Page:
This plate is one of the smaller views which Giuseppe Vasi added to the standard 20 plates of each book. In Book 7 which covered the Friaries and was published in 1756 he had to add nine smaller views in order to properly cover the topic. Alle Terme is a reference to Terme
(Baths) di Diocleziano, because the church was built inside a hall of the ancient baths.
The view is taken from the green dot in the 1748 map below. In the description below the plate Vasi made reference to: 1) S. Bernardo alle Terme; 2) Strada Pia. Strada Pia is covered in another page. The small map shows S. Susanna, a nunnery which stood opposite S. Bernardo. The dotted line delineates the border between Rione Trevi (above) and Rione Monti (below).
The view in August 2009 and enlargement of the street (Via Torino) leading to S. Maria Maggiore
12th November 1644. We saw Dioclesian's Baths, whose ruins testify the
vastness of the original foundation and magnificence. (..) The Church of St. Bernardo is made out
of one only of these ruinous cupolas, and is in the form
of an urn with a cover.
John Evelyn's Diary and Correspondence
The lantern of the dome was demolished in the XIXth century because its weight endangered the stability of the Roman structure, so that the building does not have any longer the shape of an ancient funerary urn. In 1872 part of the land belonging to the monastery was acquired by the Italian State for opening a new street between Strada Pia (today's Via XX Settembre) and S. Maria Maggiore.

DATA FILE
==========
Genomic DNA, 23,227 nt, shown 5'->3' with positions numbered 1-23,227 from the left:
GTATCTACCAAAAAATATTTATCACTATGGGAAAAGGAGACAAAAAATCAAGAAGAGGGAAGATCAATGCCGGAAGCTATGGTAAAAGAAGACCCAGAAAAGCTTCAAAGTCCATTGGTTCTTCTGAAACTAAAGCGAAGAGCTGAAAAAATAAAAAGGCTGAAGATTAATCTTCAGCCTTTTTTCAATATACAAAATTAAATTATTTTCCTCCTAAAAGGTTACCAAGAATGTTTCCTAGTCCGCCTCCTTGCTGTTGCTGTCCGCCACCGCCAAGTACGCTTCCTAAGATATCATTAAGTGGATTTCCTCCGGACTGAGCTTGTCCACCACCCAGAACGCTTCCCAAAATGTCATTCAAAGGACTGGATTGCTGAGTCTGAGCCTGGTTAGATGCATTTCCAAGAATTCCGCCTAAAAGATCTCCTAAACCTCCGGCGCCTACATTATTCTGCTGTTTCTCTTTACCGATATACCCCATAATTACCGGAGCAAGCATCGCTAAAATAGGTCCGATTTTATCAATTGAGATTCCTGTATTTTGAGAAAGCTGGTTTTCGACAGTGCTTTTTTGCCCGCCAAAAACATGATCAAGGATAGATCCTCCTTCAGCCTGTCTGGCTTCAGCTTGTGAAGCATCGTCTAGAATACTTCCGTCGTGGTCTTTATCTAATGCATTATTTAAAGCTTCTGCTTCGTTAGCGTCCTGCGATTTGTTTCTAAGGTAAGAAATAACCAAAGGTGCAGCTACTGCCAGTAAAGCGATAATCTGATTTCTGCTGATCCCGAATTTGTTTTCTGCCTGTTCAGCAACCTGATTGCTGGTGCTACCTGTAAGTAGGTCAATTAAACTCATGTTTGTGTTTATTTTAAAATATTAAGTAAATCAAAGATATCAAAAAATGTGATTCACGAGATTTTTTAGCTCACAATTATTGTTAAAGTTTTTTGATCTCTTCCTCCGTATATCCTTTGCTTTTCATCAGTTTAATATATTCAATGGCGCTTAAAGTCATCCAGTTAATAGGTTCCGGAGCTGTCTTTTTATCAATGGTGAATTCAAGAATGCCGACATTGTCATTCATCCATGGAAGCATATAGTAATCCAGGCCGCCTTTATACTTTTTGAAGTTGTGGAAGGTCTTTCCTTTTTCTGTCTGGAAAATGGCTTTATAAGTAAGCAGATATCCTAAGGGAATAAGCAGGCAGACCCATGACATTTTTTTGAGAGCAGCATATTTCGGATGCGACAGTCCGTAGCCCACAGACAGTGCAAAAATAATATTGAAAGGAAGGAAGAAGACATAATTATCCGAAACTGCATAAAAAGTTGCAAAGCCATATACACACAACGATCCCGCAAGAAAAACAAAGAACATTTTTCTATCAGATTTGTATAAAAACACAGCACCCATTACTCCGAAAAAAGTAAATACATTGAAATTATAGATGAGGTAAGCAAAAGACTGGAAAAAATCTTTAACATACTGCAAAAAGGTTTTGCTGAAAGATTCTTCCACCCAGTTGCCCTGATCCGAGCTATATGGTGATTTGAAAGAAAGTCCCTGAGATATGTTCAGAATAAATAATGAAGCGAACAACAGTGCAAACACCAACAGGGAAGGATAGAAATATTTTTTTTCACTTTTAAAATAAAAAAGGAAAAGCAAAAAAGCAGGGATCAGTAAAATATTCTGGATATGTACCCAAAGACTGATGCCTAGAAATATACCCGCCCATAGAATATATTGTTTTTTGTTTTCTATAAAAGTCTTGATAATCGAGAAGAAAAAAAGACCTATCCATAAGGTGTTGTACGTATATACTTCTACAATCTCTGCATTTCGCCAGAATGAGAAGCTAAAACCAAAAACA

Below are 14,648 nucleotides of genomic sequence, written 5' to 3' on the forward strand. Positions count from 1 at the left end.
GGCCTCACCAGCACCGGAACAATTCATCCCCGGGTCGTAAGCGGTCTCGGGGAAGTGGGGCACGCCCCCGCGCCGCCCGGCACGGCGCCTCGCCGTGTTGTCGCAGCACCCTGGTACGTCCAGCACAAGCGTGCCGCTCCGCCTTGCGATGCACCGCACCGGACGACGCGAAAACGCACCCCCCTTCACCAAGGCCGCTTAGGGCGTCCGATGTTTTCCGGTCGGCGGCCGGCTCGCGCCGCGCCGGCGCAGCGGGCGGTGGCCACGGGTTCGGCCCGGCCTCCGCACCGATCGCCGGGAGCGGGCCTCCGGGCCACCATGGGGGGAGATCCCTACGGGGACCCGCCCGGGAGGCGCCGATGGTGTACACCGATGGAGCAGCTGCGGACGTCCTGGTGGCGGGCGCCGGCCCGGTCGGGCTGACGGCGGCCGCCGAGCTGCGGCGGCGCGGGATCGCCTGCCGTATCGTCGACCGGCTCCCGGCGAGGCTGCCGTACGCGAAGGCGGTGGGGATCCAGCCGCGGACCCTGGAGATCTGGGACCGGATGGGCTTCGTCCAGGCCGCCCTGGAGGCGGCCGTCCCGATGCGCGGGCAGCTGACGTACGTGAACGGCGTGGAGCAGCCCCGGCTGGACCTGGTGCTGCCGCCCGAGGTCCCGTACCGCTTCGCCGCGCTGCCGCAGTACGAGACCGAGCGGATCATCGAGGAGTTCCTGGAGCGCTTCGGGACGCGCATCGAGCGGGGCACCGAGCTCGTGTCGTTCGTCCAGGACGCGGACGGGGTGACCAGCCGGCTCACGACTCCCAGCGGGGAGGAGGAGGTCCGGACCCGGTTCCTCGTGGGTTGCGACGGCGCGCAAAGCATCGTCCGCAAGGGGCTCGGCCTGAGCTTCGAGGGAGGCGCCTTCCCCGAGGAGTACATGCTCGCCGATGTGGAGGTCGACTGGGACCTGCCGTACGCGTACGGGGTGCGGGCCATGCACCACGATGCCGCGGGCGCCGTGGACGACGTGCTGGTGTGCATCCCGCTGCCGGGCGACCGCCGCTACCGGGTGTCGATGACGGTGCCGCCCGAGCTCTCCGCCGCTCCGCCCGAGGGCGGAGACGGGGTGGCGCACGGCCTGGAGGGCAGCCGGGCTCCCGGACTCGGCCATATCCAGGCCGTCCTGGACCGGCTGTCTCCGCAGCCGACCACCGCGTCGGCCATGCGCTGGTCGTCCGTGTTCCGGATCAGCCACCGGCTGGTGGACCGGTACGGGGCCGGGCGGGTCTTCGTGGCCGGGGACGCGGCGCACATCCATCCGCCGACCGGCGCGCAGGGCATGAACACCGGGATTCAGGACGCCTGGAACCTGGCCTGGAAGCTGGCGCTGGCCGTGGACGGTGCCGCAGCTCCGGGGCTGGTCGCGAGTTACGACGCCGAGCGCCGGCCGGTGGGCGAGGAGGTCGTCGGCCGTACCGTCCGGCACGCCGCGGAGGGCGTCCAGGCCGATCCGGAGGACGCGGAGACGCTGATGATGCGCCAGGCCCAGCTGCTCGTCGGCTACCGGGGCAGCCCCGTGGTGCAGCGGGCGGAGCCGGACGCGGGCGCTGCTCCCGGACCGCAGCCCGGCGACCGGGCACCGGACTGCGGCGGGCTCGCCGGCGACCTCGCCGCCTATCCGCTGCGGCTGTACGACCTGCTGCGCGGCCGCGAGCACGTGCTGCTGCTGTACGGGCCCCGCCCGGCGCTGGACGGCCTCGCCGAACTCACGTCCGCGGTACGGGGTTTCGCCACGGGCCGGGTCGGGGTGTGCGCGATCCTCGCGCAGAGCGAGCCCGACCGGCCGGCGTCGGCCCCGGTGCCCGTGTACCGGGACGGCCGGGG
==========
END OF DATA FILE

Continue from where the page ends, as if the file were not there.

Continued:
Stucco decoration: (left) frame of a fresco on the fašade which portrays St. Bernard of Clairvaux holding the Cross to which the Veil of Veronica is attached; (right) rear fašade with inscription celebrating the completion of the church in the 1600 Jubilee Year
The ancient Roman hall was turned into a church in 1596 at the initiative of Caterina Nobili, a niece of Pope Julius III and the widow of Sforza I Sforza, Count of Santa Fiora, a tiny state which included Proceno in northern Latium and other territories in southern Tuscany. The church and the adjoining monastery were her gift to Abbot Jean de la BarriŔre who in 1586 founded a new branch of the Cistercian order. In 1592 the Abbot came under suspicion of having supported the Huguenots and later on he was placed under a sort of house arrest in the new monastery where he died in 1600.
The church was dedicated to St. Bernard of Clairvaux, one of the first members of the Cistercian order.
The design of the interior was influenced by that of Pantheon, the ancient temple which originally housed statues of gods inside niches in the wall. The church had no windows and it received light from the opening in the dome. The decorative elements of the building (including those of the drum, one of which you can see in the image used as background for this page) and the statues are made of stucco, a material which was widely employed and technologically improved during the XVIIth century as one can see at S. Andrea al Quirinale, not far from S. Bernardo.
Camillo Mariani's work was of great consequence in revitalizing Roman sculpture. He was born in Vicenza. (..)